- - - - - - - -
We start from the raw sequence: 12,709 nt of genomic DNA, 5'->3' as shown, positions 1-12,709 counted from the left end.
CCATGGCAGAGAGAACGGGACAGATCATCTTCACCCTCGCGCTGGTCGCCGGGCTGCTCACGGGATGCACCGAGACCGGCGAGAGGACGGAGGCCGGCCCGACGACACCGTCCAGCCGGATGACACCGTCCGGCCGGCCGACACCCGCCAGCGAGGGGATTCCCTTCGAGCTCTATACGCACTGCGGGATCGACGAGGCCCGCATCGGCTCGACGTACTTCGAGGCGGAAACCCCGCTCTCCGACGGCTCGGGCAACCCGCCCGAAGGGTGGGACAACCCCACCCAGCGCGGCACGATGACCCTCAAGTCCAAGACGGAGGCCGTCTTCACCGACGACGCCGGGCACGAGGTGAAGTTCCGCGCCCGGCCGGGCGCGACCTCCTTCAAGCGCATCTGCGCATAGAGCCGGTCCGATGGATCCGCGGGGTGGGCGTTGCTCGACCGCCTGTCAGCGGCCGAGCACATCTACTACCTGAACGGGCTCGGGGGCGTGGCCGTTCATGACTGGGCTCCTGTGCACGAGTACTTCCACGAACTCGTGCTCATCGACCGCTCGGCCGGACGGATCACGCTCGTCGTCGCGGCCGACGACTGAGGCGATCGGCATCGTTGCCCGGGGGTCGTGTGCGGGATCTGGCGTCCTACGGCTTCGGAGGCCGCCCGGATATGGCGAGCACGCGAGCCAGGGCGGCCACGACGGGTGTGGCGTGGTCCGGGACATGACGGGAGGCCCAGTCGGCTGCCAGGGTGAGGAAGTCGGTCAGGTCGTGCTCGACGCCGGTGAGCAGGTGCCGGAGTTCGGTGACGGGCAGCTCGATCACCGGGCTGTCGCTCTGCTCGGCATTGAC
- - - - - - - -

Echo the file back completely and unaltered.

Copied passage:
We start from the raw sequence: 12,709 nt of genomic DNA, 5'->3' as shown, positions 1-12,709 counted from the left end.
CCATGGCAGAGAGAACGGGACAGATCATCTTCACCCTCGCGCTGGTCGCCGGGCTGCTCACGGGATGCACCGAGACCGGCGAGAGGACGGAGGCCGGCCCGACGACACCGTCCAGCCGGATGACACCGTCCGGCCGGCCGACACCCGCCAGCGAGGGGATTCCCTTCGAGCTCTATACGCACTGCGGGATCGACGAGGCCCGCATCGGCTCGACGTACTTCGAGGCGGAAACCCCGCTCTCCGACGGCTCGGGCAACCCGCCCGAAGGGTGGGACAACCCCACCCAGCGCGGCACGATGACCCTCAAGTCCAAGACGGAGGCCGTCTTCACCGACGACGCCGGGCACGAGGTGAAGTTCCGCGCCCGGCCGGGCGCGACCTCCTTCAAGCGCATCTGCGCATAGAGCCGGTCCGATGGATCCGCGGGGTGGGCGTTGCTCGACCGCCTGTCAGCGGCCGAGCACATCTACTACCTGAACGGGCTCGGGGGCGTGGCCGTTCATGACTGGGCTCCTGTGCACGAGTACTTCCACGAACTCGTGCTCATCGACCGCTCGGCCGGACGGATCACGCTCGTCGTCGCGGCCGACGACTGAGGCGATCGGCATCGTTGCCCGGGGGTCGTGTGCGGGATCTGGCGTCCTACGGCTTCGGAGGCCGCCCGGATATGGCGAGCACGCGAGCCAGGGCGGCCACGACGGGTGTGGCGTGGTCCGGGACATGACGGGAGGCCCAGTCGGCTGCCAGGGTGAGGAAGTCGGTCAGGTCGTGCTCGACGCCGGTGAGCAGGTGCCGGAGTTCGGTGACGGGCAGCTCGATCACCGGGCTGTCGCTCTGCTCGGCATTGAC